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Tuesday, Decemter G, 1904.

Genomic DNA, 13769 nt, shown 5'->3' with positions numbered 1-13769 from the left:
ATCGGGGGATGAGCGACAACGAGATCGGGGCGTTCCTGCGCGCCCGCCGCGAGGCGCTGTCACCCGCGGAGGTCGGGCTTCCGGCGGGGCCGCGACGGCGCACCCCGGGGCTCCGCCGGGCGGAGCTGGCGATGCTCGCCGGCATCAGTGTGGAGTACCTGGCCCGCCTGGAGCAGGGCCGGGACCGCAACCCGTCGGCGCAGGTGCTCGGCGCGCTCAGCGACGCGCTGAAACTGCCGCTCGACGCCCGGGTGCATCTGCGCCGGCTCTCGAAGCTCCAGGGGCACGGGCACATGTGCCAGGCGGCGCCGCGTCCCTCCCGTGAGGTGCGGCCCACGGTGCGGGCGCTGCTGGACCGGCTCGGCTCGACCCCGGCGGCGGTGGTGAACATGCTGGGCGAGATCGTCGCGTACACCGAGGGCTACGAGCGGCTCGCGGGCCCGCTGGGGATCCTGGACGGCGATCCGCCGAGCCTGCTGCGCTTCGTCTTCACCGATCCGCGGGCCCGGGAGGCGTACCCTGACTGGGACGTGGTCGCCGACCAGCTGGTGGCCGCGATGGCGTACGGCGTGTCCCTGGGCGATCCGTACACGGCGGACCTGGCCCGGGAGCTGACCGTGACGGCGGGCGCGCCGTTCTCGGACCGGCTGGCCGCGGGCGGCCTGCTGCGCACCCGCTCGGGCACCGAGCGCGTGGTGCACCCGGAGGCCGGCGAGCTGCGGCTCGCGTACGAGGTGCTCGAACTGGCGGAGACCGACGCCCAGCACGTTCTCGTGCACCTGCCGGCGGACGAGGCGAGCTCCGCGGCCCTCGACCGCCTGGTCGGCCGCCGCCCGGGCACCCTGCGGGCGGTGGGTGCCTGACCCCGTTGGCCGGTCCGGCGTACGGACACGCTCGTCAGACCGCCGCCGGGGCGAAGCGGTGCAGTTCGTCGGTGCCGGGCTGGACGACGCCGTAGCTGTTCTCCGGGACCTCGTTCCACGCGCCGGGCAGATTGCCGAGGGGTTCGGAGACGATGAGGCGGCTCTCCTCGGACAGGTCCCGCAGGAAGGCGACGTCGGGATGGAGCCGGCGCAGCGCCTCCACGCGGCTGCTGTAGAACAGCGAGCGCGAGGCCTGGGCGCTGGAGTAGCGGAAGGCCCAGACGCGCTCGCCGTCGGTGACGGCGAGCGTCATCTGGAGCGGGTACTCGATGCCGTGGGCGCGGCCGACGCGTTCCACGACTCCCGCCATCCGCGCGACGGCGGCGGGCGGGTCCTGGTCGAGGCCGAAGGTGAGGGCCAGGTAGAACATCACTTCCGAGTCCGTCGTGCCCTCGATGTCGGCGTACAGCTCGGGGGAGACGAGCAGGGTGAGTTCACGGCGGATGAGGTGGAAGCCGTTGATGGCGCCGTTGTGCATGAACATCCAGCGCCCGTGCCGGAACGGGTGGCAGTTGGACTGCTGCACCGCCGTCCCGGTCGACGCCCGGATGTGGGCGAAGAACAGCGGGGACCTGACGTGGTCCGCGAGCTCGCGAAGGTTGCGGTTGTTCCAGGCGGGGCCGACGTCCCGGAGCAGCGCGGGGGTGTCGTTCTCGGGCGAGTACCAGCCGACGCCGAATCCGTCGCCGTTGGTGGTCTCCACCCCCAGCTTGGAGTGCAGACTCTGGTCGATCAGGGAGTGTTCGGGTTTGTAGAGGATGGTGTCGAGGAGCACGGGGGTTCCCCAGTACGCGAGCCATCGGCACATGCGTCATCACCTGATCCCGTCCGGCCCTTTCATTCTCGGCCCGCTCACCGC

6 PRO GKES SIVE FARMER AND COTTOX PLANT. C- I 1 - , 4 THE HOME CIRCLE Tne Star Spangled Banner. . CWt caxr nan von spa. hv the dawn's early light, What'so proudly we hailed at the twilight's last gleaming ? Whose broad stripes and bright stars through the perilous fight ' O'er the ramparts we watched were so gallantly streaming; And the rocket's red glare, the bombs bursting air, Gave proof through the night that our flag was still there. . Oh, say, does that star spangled banner yet wave O'er the land of the free and the. home of the brave? On. that shore dimly seen through the mists of the deep, Where the foe's haughty host in dread silence . reposes, . - What is that which the breeze o'er the towering steep, s . o As it fitfully blows, now conceals, now discloses ? Now it catches the gleam of the morning's first beam, In full glory reflected now shines in the stream! 'Tis the star spangled banner oh, long" may it wave O'er the land of the free and the home of the brave 1 And where are the foes who so vauntingly swore That the havoc of war and the battle's con fusion . A home and a country should leave us no more? Their blood has washed out their foul foot- steps' pollution. No refuge could save the hireling and slave From the terror of flight or the gloom of the grave, , ; And the star spangled banner ir triumph doth wave O'er the land of the free and the Tiome of the brave ! Oh, thus be it ever when freemen shall stand Between their loved homes and the war's desola tion: ' ... . -321 Praise the Power that hath made and preserved us a nation! Then conquer we must, when our cause it is just. And this be our our motto, "In God is our trust ;" And the star spangled banner, in triumph shall , wave O'er the land of the free and the home of the brave! Francis Scott Key. "Written to The Progressive Farmer. Fishing. Coming on to direct your mind to the superior sport of fishing or, to employ the classical term, angling you will think at first blush that it is an unreasonable topic for December. But that is not " so, for two reasons : Pirst. Pishing 'may be done in winter almost . as successfully as" in summer, but of course not so pleasantly. . You may take a gourd of roaches to-day, even if snow lies on the ground'and thin ice juts out from the banks, and go with them to a good pool and they will not last long. The trout are hungry as tigers.. The cork will bob but briefly under the bait's excitement before down she goes, making her. deepening way toward midstream, and the tug begins. While this is so, yet fishing will never be a - popular winter sport. It is too dreary. The naked reaches of cypress and gum, purple with the cold, and with but a few of their seeds left clinging in defiance of wind and birds; the creepy whisper of dry yellow rushes, when the wind goes through their beds, as if they wished to take up their aching feet from the water ; the funeral stillness brooding everywhere, without a sapsuck eis monosyllable or a squirrel's chatter to break rrhisis No. 9 of a series of Southern Poems selected es pecially for The PrDgresslve Farmer and Cotton Plant by the Editor. - it; the dread lest your foot may slip and you fall into the burniner-cold water : all this is not enough to bar fishing as a December topic, but enough to bar it as a practice. Gunning is the thing for December, in the Tvarm brown dry woods and at fordinf? movement enough to keep your blood up . Second: The pine dreams of. the palm. Poems have 'been written about winter visions of sum mer. When the rushes are dead and the swamps purple, it is a great luxury to imagine the shim mer of June heats, its shady places and the li3p of its leaves. So fishing, summer fishing, is a goodly thing to' talk about in winter. A shady stream that is crooked; a boat of some kind; a gourd of bait; a line and pole of the same length, fitted with jack-hook, jug-cork, and two buckshot, and there is nothing else, except a square of tobacco, low water, and an early start, that any angler can desire. Human companion ship is not necessary. Just before .the conquering sun gets his knee upon the eastern wall and begins to shower Jiis arrows athwart the world; you seat yourself in the tail-end of your skiff and shove off. You make a bend and there, with mellow-bugs swimming upon it, shade all across it, a dark tract in the middle where the lily-pads give out, there is your trout pool. Ah; it looks good! You drift past it on the opposite side and then cautiously turn your boat's nose across and upstream, stealthily making your way within casting distance. You gather a . handful of long lily-stems and sit on them as an anchor. You take a good chew of tobacco. You cast your eye about for copper heads. Thunder ! , What's the hurry You have got all the time there is. Therejs plenty of time on the river. You run your hand into the gourd and feel about among the terrified bait for a choice one. You bring him out, bristling and fluttering and sparkling like a jewel, and insert the hook toward the rear of his back fin, takingxcare notjto break any 61 his ribs.' Ifhe keeps on fluttering and kicking you know he is not badly hurt. And now you are getting down to the goody. Up goes the cane. The line beinfcr of a length with it, the bait is still in your hand. You fix yoiir eye on the spot wherein to cast, give the cane that wrist movement, and here goes the roach, glistening, through the air, and strikes. plook, right at the" spot, making the mellow-bugs, the spiders, and the minnows scatter like Yankees. The game's afoot. In actual life, you know, you may catch a fish and then again you may not. But the writer of this article would be at poor business if he, having the situation in his own hands, should send vou home from-this fancied expedition with nothing to show for it and with distressful excuses to wife or mbther that the "wind wasn't right." You are oing to catch a fisH this time: be easy. And we are not going to let him break your hook or snap your line or tangle your tackle or jump over the side of your boat or tear out the hook- hold, and so escape. We have got the making of this fish and we are going to fix his predestination and make his calling sure. He may churn the pool into a foam so that bubbles. will lie upon it for an hour, but he's just as good as on our imaginary dinner table right now. ' But all this time while we are fixing the fate of the fish, your cork ha3 been bobbing on the $ark "hole' sometimes popping under and up again. sometimes lying quiet while the struggling "bait lugs the lead up and thrusts his nose out at the surface. You watch these doings so narrowly that you will not look where you spit. Ducks may gos sip among the reeds, squirrels may bark af you a bluebird may tweedle across the stream with the very voice of summer, but they cannot woo your eyes from their place. There's a big fish down under that bait. If there were not a bi- one, the smaller fry would have snapped up the tempting morsel on sight. He is lying low and -gradually, cautiously approaching, else the bait -would not struggle so at the surface. ; The buckshot are too heavy for the' poor silver side. He must yield to their weight and let him self be earried- down right into the teeth of the dragonT Now be easy and hold your nerve, for the cork shook and has stopped its light dancing. Under she goes, slowly, slowly not toward the lily-pod, : bless your sweet soul, but toward the open stream. A little fellow would have run to .cover with his catch and would have pulled the cork frantically toward shallow water. Nothing but the boss-trout carries it off with dignity and slow strength and into the darksome deeps. You know there's a tussel impending. You settle yourself well, and let him have his will. The cork is out of sight now and the floating slack of the line is follow ing it steadily and growing less and les3. The slack has given out, and up the line and down the pole to your wrist comes the shrill of a sudden shock, a heavy halt. The pole bends to its work -and the fun is on. Holding a tight rein on him, you little by little sliD your pole backward through your hands, with a view to getting a hold on the line and lead him in. Should you give him a moment's slack line or should you attempt to- lift him, you would disturb our predestination and lose hioi in spite of fate. But it is presumed that you have sense and nerve. Having grasped the line, hand over hand; you draw him toward you. From side to side it cuts hissing and whizzing through the water. You can see the fish now': his great white mouth gaping, -his broad-finned tail sweeping the water with strength. Every bristle on him is up. There is nothing in him but fight. But the line " is flax, the hook 13 stout, the angler wise. Foot by foot . he comes, until, when within two feet of the skiff, .with a splurge and a surge and a- churning of bubbles, up you lift him into the boat, and it's all over but the hollering. JOHN CHARLES McSTEILL. Francis Scott Key. Francis Scott Key, born in 1779, died in 1843, was a native of Maryland. During the war of 1812 he went under a flag of truce to the British fleet in Chesapeake Bay to ask the release of a friend. The admiral detained him with the fleet for two days to prevent his carrying ashore infor mation. The British admiral had declared that he would soon compel the Americans to haul down the flag of Fout McHenry. During the night Key watched the flag anxiously until the bombardment ceased, - some; time before daylight. When he saw that our 'flap was "still there," his joy found" vent in some hastily scribbled notes: on the back, of an old letter. He put them into verse while re turning to Baltimore. Selected. ' A Poultry Hint. V "Hallo, you look "busy ! What are you doing?" asked a man, represented in Moonshine as look. V gafdeler". is neighbor, a suburban Wc!aniing Sum? of?y seeds,", said the owner of the garden, shoving his spade into the ground. - eve?iJS !-m?' 8alt thG neiShbor sufpiclou dy eyeing an ompnt. r.ru j v j - planting one of my hens" - the stiade "TJi rj. plied the man with . , tne spade. The seeds are inside.' '. ' - The Wrong Way. - T ' 7- ?- CUSe Wyou?" - ' - 4w Cfed by a mule on mah way here sah " ' i Well: Trrn 1 . . - -' - . ' tit' '.. r 3